Greek mythology is full of tales of villains and heroes, and Medea is both. She was betrayed by the man she loved and in turn took horrific revenge. Is she a victim or a villain? Perhaps she is both.
Jason saved Medea’s brother, the prince of Colchis, when they sailed past the Symplegades. The prince brought Jason to his father’s home, where he met Medea. When King Aeetes found out about Jason’s plans to steal the Golden Fleece, he imprisoned him and his men.
However, with Medea’s help, Jason was able to complete the tasks, steal the Golden Fleece, and escape Colchis.
On the voyage back to Greece, Jason promised to marry Medea once they arrived. However, once they landed in Jason’s home country Iolcus, he broke his word and instead married Creusa, daughter of King Creon. Enraged by this betrayal, Medea killed Creusa’s Wedding dress and sent it as a gift to her. When Creon found out what had happened, he demanded that Medea be put to death. In order to avoid execution, Medea murdered her own children and fled the country.
Greek mythology depicts Medea as a woman scorned who takes revenge on her unfaithful husband by murdering his new wife and their children. However, some argue that Medea is actually the victim in this story. Jason’s betrayal led to Medea’s extreme actions. If he had kept his promise to marry her, none of the tragedy would have unfolded. Therefore, while Medea’s actions were certainly extreme, she can be seen as a victim of circumstance.
Medea, shot by Eros’s love arrow and subsequently falling in love with Jason, helped him accomplish his goals. She anointed him with an unguent that would keep him safe from the oxen’s fire. She instructed Jason on how to vanquish the dragon skeleton army that resulted from the teeth of a dragon. She also put the Hydra to sleep so that Jason might take hold of the Golden Fleece.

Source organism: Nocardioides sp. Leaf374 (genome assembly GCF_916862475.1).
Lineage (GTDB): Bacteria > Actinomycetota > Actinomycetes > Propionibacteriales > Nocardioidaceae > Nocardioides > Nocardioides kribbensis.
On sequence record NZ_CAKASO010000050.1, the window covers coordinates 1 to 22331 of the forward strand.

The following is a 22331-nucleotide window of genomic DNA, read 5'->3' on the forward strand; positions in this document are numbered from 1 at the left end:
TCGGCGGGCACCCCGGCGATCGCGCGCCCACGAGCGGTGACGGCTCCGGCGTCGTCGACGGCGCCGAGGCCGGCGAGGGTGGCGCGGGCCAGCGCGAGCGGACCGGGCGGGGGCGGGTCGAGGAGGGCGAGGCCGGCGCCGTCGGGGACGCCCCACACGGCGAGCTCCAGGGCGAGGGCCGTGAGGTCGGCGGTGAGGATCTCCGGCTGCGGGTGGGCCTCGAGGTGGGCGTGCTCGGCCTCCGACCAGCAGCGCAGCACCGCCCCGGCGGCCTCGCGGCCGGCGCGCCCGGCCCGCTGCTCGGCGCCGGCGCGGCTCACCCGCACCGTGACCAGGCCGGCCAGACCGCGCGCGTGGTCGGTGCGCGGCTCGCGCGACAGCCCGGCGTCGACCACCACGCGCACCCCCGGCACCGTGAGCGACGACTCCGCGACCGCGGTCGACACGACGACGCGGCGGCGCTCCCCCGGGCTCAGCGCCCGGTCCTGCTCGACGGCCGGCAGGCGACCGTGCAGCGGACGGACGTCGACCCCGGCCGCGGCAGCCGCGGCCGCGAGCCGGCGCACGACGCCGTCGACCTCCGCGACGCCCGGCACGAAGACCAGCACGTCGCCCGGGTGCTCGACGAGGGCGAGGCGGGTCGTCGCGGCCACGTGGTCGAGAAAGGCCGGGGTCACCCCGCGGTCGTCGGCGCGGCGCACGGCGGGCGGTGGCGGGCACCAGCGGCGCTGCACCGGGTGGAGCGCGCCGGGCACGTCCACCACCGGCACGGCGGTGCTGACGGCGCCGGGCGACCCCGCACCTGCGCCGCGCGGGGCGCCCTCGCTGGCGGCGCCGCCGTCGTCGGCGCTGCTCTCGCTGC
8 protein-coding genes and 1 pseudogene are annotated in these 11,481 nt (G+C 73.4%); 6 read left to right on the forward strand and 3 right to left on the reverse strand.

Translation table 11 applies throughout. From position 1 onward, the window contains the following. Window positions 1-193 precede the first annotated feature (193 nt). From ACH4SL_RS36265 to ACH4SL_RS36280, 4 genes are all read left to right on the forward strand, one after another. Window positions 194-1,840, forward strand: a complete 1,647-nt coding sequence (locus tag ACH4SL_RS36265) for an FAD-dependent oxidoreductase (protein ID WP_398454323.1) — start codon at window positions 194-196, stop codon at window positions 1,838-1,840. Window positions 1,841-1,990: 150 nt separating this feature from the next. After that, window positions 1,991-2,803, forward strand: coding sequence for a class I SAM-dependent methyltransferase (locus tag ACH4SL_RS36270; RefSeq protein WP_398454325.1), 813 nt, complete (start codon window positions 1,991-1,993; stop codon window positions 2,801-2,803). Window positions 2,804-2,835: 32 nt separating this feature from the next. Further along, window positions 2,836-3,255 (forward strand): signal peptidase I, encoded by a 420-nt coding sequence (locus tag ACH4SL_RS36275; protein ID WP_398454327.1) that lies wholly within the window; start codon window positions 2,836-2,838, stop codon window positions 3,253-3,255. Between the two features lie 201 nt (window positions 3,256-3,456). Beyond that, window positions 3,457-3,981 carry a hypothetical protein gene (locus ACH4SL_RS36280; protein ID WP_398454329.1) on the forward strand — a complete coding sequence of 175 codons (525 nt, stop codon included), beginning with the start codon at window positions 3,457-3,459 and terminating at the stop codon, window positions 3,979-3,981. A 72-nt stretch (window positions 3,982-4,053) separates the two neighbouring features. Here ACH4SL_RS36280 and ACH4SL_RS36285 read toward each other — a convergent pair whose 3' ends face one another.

Medea even killed her own brother, Apsyrtus, when he was sent to capture Jason and the Argonauts. She did this by convincing him to let her bathe in the sea. While he was waiting for her, she chopped him up into little pieces and threw his body parts into the water so that his soul would not be able to find its way back to his body. Her reasoning behind all of these actions was that if Jason succeeded in getting the Golden Fleece, he would be king of Iolcus and she would be queen by his side.
After Jason had gotten the Golden Fleece, he decided it was time to return home. Medea pleaded with him to take her with him, but he refused, saying that he had to marry the king’s daughter in order to become king himself. Medea was enraged and decided to get revenge on Jason by killing his new bride and her father. She also sent a poisoned robe to his new bride which caused her to burst into flames when she put it on.
Greek mythology is full of tales of heroes and villains. One could argue that Medea is both a villain and a victim. She is certainly a victim of love, having been shot by Eros’ arrow and made to fall in love with Jason against her will. However, she is also a villain because of the things she does out of love for Jason.